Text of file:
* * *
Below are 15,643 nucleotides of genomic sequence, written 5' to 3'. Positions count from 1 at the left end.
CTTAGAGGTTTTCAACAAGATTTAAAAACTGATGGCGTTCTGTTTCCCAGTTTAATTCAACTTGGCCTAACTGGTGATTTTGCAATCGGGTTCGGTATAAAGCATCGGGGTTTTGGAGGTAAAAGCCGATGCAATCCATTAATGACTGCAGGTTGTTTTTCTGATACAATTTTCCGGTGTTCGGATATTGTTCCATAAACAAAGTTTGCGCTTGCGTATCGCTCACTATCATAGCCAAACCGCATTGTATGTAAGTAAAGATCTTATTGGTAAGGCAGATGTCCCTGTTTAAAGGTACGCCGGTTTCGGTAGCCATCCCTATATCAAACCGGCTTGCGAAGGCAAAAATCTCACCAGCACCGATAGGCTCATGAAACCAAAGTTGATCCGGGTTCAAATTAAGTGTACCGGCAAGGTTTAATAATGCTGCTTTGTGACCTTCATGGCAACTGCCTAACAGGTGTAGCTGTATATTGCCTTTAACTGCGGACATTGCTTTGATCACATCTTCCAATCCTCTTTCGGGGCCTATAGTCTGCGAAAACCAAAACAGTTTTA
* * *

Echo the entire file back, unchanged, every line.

Below are 15,643 nucleotides of genomic sequence, written 5' to 3'. Positions count from 1 at the left end.
CTTAGAGGTTTTCAACAAGATTTAAAAACTGATGGCGTTCTGTTTCCCAGTTTAATTCAACTTGGCCTAACTGGTGATTTTGCAATCGGGTTCGGTATAAAGCATCGGGGTTTTGGAGGTAAAAGCCGATGCAATCCATTAATGACTGCAGGTTGTTTTTCTGATACAATTTTCCGGTGTTCGGATATTGTTCCATAAACAAAGTTTGCGCTTGCGTATCGCTCACTATCATAGCCAAACCGCATTGTATGTAAGTAAAGATCTTATTGGTAAGGCAGATGTCCCTGTTTAAAGGTACGCCGGTTTCGGTAGCCATCCCTATATCAAACCGGCTTGCGAAGGCAAAAATCTCACCAGCACCGATAGGCTCATGAAACCAAAGTTGATCCGGGTTCAAATTAAGTGTACCGGCAAGGTTTAATAATGCTGCTTTGTGACCTTCATGGCAACTGCCTAACAGGTGTAGCTGTATATTGCCTTTAACTGCGGACATTGCTTTGATCACATCTTCCAATCCTCTTTCGGGGCCTATAGTCTGCGAAAACCAAAACAGTTTTA